The tire 30 comprises two plies carcass 34 comprising two carcass plies 45, 46, a tread part 33 located at the outer circumferential part in a radial direction 5 of the tire of the carcass 34, a side wall part 36 located at the side part of the carcass 34, and a belt 38 comprising two crossed belt plies provided inward the tread part 33 and between the tread part 33 and the carcass 34.

The tire 30 is that a rim strip 39 is arranged at the outside in an axial direction of the tire of a bead part 31, an outside face of a rim strip rubber 43 is contacted with a rim, and the inside face thereof is contacted with the carcass 34.

The tire 30 has a SWOT structure in which the outside edge in a radial direction of the tire of the side wall part 36 is overlapped on both edges of a crown part 35 constituting a main ground contact part in the tread part 33. That is, the outside edge of the side wall part 36 covers the surface of both circumferential parts of the tread part 33 on the circumference of the tire, thereby forming a shoulder part 37 becoming a tread ground contact edge region.

In the shoulder part 37, a wing 44 in which the upper edge thereof is exposed to the surface of the tread ground contact edge region and contacted with road surface and the lower edge thereof is contacted with the carcass 34 is arranged between both edges of a tread rubber 41 and the outside edge in a radial direction of the tire of the side wall rubber 42.

The carcass 34 constitutes a two-ply tire comprising a first ply comprising one carcass ply 45 which is turned back from the inside of the tire to the outside thereof around a bead core 32 embedded in each of a pair of beads part 31, 31, and locked, and a second ply which reaches a rim strip 39 of the bead part 31 through a side wall part 36 from the tread part 33 and is contacted with the inner face side of a rim strip rubber 43, its ply edge 46a being locked in the bead part 31.

As shown in FIG. 3, the tire 30 of the present embodiment is such that the tire outside face of the second ply 46 is contacted with the lower edge of the wing rubber 44 and the inner face side of the rim strip rubber 43 between the tread part 33 and the bead part 31. By this, the rim strip 39 and the wing 44 are continuously connected through the second carcass ply 46.

Furthermore, the tire 30 shows a tire for passenger car having a radial structure having a belt 38 comprising two crossed belt plies provided inside the tread part 33, and one cap ply 40 comprising a cord helically wound at an angle of nearly 0° to a circumferential direction of the tire, on the outer circumference of the belt 38.

An organic fiber cord such as polyester, nylon or rayon is used in the carcass plies 45, 46 as a reinforcing material, a rigid cord such as steel cord or aramide fiber is used in a belt ply of the belt 38 as a reinforcing material, and a cord having relatively large heat shrinkability such as nylon or polyester is used in a cap ply 40 as a reinforcing material.

In the tire 30, similarly to the tire 10 of the first embodiment, a rubber composition using non-carbon black reinforcing agents such as silicas such as precipitated silica or silicic anhydride, clays such as calcined clay or hard clay, and calcium carbonate as a reinforcing agent in place of the conventional carbon black as a reinforcing agent is used in a tread rubber 41 of the tread part 33 so as to decrease tan δ of a rubber composition in order to contribute to the improvement in rolling resistance and wet properties of the tire 30. Silica having large improvement effect on rolling resistance and the like is particularly preferably used.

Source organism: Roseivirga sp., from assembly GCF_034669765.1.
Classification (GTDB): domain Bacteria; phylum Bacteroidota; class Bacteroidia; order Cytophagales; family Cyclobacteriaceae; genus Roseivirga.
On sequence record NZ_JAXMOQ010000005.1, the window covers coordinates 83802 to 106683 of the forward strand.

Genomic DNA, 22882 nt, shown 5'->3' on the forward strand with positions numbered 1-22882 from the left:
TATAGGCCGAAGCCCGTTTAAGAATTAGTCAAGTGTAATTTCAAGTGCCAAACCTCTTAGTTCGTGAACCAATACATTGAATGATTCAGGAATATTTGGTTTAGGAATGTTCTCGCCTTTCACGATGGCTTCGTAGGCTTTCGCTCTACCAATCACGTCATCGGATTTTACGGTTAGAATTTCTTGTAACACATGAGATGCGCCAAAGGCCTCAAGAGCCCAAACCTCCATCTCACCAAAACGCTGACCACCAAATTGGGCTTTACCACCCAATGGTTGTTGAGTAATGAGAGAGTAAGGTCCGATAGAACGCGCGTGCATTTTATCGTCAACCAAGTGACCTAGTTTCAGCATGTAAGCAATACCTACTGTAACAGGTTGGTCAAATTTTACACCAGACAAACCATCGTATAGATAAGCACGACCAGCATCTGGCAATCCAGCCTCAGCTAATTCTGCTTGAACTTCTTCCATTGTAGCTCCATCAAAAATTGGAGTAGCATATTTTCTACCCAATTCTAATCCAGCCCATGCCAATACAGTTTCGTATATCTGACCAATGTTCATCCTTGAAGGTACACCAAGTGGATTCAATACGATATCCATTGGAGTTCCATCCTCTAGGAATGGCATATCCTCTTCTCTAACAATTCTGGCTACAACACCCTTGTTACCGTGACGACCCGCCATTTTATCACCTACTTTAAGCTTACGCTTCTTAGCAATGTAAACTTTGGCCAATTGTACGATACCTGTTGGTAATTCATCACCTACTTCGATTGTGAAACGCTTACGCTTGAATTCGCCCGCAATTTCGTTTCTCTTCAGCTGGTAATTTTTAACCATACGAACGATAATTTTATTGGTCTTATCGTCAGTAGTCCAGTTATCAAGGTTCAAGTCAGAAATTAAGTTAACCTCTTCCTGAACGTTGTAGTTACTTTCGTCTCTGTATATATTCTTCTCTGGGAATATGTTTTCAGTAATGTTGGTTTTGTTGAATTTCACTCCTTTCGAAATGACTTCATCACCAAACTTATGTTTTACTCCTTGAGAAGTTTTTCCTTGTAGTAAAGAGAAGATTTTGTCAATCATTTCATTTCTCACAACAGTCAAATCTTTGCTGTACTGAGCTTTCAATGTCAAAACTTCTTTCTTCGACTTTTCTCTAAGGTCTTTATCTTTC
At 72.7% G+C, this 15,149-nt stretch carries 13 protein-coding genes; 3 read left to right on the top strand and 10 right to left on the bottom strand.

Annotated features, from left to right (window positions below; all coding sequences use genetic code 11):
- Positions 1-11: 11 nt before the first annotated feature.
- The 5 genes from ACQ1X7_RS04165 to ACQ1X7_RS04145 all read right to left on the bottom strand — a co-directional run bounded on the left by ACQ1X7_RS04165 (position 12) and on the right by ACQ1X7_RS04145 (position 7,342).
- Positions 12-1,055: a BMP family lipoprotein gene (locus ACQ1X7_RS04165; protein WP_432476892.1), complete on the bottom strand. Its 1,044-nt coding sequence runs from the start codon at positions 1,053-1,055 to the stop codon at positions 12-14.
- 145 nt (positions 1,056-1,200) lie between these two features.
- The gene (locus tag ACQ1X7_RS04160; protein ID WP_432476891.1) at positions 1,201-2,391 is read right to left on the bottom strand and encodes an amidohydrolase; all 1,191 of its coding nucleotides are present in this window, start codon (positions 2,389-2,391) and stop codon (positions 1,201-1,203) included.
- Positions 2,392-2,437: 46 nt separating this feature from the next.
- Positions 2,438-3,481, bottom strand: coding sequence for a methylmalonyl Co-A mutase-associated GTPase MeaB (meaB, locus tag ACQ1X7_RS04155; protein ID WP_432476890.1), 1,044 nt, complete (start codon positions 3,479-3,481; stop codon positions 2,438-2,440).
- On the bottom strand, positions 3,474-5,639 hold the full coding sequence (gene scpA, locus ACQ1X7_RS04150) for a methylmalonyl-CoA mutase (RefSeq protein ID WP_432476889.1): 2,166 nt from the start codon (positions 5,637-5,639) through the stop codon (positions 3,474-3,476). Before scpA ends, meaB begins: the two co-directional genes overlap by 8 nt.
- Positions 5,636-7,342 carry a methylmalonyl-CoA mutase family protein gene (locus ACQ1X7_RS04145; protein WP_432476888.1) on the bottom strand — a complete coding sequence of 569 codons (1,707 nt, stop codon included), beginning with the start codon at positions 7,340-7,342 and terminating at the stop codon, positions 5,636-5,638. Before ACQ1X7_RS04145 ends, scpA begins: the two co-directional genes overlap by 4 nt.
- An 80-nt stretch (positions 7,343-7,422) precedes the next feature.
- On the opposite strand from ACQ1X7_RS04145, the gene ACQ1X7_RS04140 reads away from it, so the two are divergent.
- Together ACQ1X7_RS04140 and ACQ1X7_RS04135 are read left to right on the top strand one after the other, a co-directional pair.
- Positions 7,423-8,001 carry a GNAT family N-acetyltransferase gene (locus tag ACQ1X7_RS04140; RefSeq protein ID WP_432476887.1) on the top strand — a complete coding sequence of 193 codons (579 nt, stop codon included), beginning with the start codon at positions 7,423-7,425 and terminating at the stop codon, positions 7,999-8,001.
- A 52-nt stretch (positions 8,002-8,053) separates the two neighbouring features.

The rubber composition of the tread rubber 41 uses a composition containing a non-carbon black reinforcing material such as silica in an amount of generally from 30 to 100 parts by weight, and preferably from 40 to 80 parts by weight, per 100 parts by weight of the rubber component, although varying depending on the kind and substitution amount of carbon black.

Furthermore, to enhance the improvement effects on rolling resistance and the like, a rubber composition containing the non-carbon black reinforcing material as a reinforcing material in an amount of from 30 to 100 parts by weight per 100 parts by weight of the rubber component is used in the side wall rubber 42 of the side wall part 36.

Those nonconductive tread rubber 41 and side wall rubber 42 can use the rubber composition described in the first embodiment. Therefore, the description regarding formulation contents such as its rubber component and the amount of carbon black is omitted in the present embodiment.

By this, the tread rubber 41 and the side wall rubber 42 improve rolling resistance and wet properties, but on the other hand, the rubber compositions have electric conductivity of 108Ω·cm or more, and form nonconductive rubbers. As a result, the tire 30 is nonconductive, and becomes a nonconductive tire having electric resistance of 109Ω or more by the combination of each member, and static electricity charged in vehicles cannot be discharged to road surface from the tread part 33.

To solve the problem on static electricity charged in vehicles, the tire 30 of the present embodiment is formed by that a conductive rubber or a nonconductive rubber is applied to at least the topping rubber of the tire outside face of the second ply 46 contacting with the rim strip 39 and the wing 44, the topping rubber has a conductive ply 46X comprising a conductive rubber and a nonconductive ply 46Y comprising a nonconductive rubber on the circumference of the tire between the bead parts 31, 31, and a conductive rubber having electric conductivity less than 108 Ω·cm is applied to the rim strip rubber 23 and the wing rubber 24 in at least either one side part.